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Typical energy bills to settle at £2,800 from summer

Paloma Kubiak
Written By:
Paloma Kubiak
Posted:
Updated:
05/01/2023

Energy bills for a typical household are predicted to fall below the government’s benchmark figure from July 2023, but will still remain “extraordinarily high” according to a leading consultancy.

Billpayers are cushioned from the full force of soaring energy costs under the government’s Energy Price Guarantee.

It takes average bills to £2,500, though the actual price paid is based on household usage (it caps the standing charge and unit rates). The Energy Price Guarantee will rise to £3,000 from April.

This guarantee superseded the energy regulator Ofgem’s own energy price cap which was also a mechanism to curb bills for the 22 million households on default tariffs.

If the guarantee were not in place, dual fuel households paying by direct debit would be forking out an average of £4,279 a year from 1 January to 31 March 2023.

While the government’s Energy Price Guarantee is set to rise to £3,000 from April 2023, according to energy consultancy Cornwall Insight, it predicts energy bills will fall below this figure from July 2023.

It suggests bills will settle at around £2,800 for the second half of 2023, £300 above the current guarantee rate (£2,500), but lower than the £3,000 figure from April.

Cornwall Insight explained that falling wholesale prices are the main contributor to the predicted drop, but as suppliers typically buy their energy ahead of time (hedging), this will only start to feed through in Q3 2023.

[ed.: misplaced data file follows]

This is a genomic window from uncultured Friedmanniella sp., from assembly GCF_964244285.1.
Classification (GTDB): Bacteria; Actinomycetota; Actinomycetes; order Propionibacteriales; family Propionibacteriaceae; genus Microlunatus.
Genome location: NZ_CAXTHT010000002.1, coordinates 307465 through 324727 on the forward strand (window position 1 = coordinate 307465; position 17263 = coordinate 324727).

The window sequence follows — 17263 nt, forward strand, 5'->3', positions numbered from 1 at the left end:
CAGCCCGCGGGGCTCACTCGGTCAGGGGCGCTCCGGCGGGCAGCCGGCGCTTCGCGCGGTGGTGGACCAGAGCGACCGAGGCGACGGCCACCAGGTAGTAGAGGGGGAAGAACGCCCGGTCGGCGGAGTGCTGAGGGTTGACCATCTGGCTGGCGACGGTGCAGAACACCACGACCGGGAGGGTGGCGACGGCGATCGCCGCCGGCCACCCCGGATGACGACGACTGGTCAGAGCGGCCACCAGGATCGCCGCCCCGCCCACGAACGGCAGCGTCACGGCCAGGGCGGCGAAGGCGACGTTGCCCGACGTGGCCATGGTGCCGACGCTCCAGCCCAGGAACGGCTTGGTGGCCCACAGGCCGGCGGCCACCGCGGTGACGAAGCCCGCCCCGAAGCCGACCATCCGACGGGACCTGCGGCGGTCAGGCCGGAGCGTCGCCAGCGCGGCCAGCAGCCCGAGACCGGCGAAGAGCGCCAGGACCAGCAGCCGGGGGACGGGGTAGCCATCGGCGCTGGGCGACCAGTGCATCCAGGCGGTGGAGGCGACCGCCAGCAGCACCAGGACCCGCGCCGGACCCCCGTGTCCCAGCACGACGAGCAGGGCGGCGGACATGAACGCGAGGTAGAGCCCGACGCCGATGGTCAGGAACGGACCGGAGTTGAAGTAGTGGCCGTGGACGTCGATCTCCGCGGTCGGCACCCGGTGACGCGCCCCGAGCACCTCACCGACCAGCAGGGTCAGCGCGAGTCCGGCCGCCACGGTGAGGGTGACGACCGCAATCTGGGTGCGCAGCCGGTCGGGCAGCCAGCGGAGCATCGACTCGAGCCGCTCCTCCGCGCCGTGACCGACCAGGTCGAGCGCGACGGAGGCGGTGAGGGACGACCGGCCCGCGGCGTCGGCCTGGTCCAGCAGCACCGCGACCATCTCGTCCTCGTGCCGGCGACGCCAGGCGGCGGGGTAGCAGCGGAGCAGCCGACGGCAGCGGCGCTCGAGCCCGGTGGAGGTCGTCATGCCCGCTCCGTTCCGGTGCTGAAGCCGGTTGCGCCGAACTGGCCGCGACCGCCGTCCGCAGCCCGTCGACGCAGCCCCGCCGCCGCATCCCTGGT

Energy bill pressure

However, it added that despite the fall in forecasts, “bills are set to remain significantly above pre-pandemic levels”.

Craig Lowrey, principal consultant, said: “If the price cap does indeed ultimately end up below the prevailing EPG level, then the support scheme will effectively no longer be a cost to the government as we move into the second half of 2023.”

This is because the government currently compensates suppliers with the difference between its guarantee and Ofgem’s energy price cap.

Lowrey added: “Even if current levels of wholesale prices are maintained, then the pressure may well still be there for the government to assist consumers in homes and businesses, as bills will still remain extraordinarily high. For example, our current forecast of the Q3 2023 domestic cap of just over £2,800 per annum is over twice the corresponding 2021 cap level.

“Despite the drop in the price cap, the overall cost to the government of the EPG for the period to 31 March 2024 is still a predicted £37bn, money which will need to be recovered through the taxpayer.”

Cornwall Insight added that blanket measures of bill support “are not providing adequate protection for the most vulnerable” and more targeted measures including social tariffs “may be something for the government to consider”.

Lowrey concluded: “While the details of future support are best left up to the judgement of politicians, the forecasts demonstrate we must look beyond the current policy if we are to see a fairer, more cost-efficient and enduring way of reducing household energy bills for those who need it the most.”